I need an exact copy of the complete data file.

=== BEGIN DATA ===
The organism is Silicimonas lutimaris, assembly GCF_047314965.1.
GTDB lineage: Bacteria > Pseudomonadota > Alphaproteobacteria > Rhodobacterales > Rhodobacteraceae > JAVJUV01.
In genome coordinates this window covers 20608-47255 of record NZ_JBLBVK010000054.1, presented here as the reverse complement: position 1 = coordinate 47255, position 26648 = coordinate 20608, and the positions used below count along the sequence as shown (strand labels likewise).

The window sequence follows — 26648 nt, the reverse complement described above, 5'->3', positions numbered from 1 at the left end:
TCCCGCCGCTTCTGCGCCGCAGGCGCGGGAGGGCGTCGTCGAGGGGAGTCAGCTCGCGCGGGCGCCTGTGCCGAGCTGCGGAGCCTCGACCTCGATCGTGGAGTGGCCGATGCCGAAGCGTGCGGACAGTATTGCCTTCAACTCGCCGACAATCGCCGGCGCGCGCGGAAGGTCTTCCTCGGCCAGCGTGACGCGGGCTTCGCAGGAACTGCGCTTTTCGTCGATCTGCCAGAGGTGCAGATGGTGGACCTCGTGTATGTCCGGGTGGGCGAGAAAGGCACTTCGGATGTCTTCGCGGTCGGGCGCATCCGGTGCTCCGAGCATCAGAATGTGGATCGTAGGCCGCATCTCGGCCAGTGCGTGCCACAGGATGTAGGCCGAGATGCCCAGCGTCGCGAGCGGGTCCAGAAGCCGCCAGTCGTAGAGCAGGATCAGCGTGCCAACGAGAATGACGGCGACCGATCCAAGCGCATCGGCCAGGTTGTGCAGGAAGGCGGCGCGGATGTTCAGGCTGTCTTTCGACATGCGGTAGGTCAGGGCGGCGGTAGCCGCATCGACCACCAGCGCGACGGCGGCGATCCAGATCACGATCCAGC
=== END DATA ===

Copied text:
The organism is Silicimonas lutimaris, assembly GCF_047314965.1.
GTDB lineage: Bacteria > Pseudomonadota > Alphaproteobacteria > Rhodobacterales > Rhodobacteraceae > JAVJUV01.
In genome coordinates this window covers 20608-47255 of record NZ_JBLBVK010000054.1, presented here as the reverse complement: position 1 = coordinate 47255, position 26648 = coordinate 20608, and the positions used below count along the sequence as shown (strand labels likewise).

The window sequence follows — 26648 nt, the reverse complement described above, 5'->3', positions numbered from 1 at the left end:
TCCCGCCGCTTCTGCGCCGCAGGCGCGGGAGGGCGTCGTCGAGGGGAGTCAGCTCGCGCGGGCGCCTGTGCCGAGCTGCGGAGCCTCGACCTCGATCGTGGAGTGGCCGATGCCGAAGCGTGCGGACAGTATTGCCTTCAACTCGCCGACAATCGCCGGCGCGCGCGGAAGGTCTTCCTCGGCCAGCGTGACGCGGGCTTCGCAGGAACTGCGCTTTTCGTCGATCTGCCAGAGGTGCAGATGGTGGACCTCGTGTATGTCCGGGTGGGCGAGAAAGGCACTTCGGATGTCTTCGCGGTCGGGCGCATCCGGTGCTCCGAGCATCAGAATGTGGATCGTAGGCCGCATCTCGGCCAGTGCGTGCCACAGGATGTAGGCCGAGATGCCCAGCGTCGCGAGCGGGTCCAGAAGCCGCCAGTCGTAGAGCAGGATCAGCGTGCCAACGAGAATGACGGCGACCGATCCAAGCGCATCGGCCAGGTTGTGCAGGAAGGCGGCGCGGATGTTCAGGCTGTCTTTCGACATGCGGTAGGTCAGGGCGGCGGTAGCCGCATCGACCACCAGCGCGACGGCGGCGATCCAGATCACGATCCAGC